Picking the Monsters: They had a ton of monsters they wanted to put in the book and didn't have space to fit all that many in. They actually sat down and did a vote, complete with a points system. After that, each person got to pick one monster to put in the book. Here's the picks:
  • Chris Perkins: Nilbog.
  • Chris Lindsay: Grung.
  • Jeremy Crawford: Wood Woad.
  • Mike Mearls: Didn't give himself a vote. He would have picked a Norker but he knew everyone else hated them.
The Decision-Making Process

Why There Are Few "Splatbooks": They feel like player options done poorly can ruin a game, so they are being extremely cautious about introducing new stuff, including spells. They also don't want to confuse people trying to get into the game. They want everyone to know that the Player's Handbook and the Starter Set are what is needed..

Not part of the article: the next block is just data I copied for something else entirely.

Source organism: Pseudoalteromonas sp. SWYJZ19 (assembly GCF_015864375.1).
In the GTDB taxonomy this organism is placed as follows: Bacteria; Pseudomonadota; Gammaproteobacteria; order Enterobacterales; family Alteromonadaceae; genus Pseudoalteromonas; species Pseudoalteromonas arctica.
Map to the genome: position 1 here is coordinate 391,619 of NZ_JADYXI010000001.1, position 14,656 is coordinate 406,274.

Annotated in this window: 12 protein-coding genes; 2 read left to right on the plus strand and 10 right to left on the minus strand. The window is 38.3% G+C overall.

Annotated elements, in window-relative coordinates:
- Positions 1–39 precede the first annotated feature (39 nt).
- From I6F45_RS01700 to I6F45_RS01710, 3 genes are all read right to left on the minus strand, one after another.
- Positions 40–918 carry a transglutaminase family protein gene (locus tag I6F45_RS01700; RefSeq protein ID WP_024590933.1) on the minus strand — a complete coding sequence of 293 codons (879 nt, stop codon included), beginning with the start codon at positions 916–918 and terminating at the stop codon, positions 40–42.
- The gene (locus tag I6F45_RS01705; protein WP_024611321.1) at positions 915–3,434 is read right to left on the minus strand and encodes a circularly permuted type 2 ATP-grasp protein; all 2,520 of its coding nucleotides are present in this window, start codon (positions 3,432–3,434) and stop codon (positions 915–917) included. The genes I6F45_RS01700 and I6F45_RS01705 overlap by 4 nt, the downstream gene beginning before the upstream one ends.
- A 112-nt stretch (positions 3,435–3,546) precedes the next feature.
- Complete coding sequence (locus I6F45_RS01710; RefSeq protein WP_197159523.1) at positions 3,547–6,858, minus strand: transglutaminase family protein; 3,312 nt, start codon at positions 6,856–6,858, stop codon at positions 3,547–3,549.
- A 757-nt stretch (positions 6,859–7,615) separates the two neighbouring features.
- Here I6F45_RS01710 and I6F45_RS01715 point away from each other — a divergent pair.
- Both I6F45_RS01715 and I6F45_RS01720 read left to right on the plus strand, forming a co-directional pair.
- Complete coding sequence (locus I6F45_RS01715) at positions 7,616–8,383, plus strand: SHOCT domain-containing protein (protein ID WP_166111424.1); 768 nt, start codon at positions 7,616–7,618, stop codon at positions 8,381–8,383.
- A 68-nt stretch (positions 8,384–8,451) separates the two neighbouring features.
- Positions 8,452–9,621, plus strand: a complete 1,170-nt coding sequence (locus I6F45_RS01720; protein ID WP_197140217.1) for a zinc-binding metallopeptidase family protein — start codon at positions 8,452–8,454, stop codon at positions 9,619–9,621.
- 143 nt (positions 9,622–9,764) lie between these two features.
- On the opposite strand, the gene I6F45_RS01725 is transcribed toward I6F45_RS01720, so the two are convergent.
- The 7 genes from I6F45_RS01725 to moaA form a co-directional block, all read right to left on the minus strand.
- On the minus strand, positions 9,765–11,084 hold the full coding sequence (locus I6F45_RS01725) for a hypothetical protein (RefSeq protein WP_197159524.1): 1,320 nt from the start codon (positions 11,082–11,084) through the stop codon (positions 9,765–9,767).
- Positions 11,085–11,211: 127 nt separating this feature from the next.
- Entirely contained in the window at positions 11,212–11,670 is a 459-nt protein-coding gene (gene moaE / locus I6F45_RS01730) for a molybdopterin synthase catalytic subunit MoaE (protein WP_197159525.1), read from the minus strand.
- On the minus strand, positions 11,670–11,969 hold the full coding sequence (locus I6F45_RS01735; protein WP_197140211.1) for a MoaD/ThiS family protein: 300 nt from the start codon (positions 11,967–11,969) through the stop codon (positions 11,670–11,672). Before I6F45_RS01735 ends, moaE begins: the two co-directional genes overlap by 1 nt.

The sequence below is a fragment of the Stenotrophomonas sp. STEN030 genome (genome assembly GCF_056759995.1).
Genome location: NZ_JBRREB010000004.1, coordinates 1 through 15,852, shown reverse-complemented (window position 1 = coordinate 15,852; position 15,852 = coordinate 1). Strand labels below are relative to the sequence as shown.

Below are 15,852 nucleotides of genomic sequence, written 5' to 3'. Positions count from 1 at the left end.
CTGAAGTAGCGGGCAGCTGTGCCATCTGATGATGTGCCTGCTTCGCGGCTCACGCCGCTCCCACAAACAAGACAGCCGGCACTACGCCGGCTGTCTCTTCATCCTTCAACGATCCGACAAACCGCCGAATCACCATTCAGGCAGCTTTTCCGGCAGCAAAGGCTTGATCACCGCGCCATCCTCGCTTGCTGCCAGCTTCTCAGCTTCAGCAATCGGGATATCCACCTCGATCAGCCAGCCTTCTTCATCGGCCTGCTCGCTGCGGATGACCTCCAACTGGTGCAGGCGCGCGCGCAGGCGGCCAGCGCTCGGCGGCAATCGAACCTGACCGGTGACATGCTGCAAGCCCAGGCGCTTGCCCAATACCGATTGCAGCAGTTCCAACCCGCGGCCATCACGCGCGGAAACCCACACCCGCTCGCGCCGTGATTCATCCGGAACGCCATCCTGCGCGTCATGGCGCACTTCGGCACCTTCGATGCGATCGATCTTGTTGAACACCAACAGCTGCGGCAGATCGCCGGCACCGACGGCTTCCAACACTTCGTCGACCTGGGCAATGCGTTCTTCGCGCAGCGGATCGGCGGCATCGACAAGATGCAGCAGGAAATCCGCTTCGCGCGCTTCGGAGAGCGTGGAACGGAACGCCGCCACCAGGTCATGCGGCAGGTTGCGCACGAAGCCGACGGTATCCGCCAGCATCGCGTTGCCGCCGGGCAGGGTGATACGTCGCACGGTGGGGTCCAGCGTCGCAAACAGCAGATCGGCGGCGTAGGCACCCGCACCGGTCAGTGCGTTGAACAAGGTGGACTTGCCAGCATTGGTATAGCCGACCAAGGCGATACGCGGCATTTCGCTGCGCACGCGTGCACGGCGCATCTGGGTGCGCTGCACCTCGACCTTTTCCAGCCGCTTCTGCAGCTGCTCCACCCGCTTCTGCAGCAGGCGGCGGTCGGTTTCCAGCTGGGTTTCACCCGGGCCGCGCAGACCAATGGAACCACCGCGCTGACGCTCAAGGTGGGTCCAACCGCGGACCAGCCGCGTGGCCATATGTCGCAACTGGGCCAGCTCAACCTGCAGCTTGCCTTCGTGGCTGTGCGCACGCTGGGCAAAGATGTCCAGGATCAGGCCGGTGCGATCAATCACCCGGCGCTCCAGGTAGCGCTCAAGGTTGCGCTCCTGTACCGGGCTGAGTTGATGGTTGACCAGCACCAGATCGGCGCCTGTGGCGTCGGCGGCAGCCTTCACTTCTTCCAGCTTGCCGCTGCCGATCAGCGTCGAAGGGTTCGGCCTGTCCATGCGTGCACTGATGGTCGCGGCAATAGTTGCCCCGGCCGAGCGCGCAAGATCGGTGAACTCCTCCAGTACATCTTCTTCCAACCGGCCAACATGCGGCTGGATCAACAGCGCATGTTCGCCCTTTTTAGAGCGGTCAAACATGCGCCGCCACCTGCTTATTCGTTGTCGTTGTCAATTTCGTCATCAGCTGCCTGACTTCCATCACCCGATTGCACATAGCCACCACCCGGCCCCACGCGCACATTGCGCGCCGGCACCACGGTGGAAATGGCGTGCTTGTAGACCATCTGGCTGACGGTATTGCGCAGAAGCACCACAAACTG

They purposely didn't call Volo's Guide to Monsters "Monster Manual 2" because they don't want to confuse new players. Mike once met someone who tried to start playing 4th Edition with the Player's Handbook 3. Wow.

Future Trends
: They want to lay a foundation so that D&D can thrive 40 years from now. They actually made a comment about being ready for what comes if/when online gaming wanes.

What would that be? I've always thought that D&D won't die until they can make video game that allow you to do anything within the context of that world. How far off is that? Many, many years, right?

Future Products


New Storyline: They are a few months way from announcing the next product. I think it was January of last year that they announced Curse of Strahd so maybe it will be January again?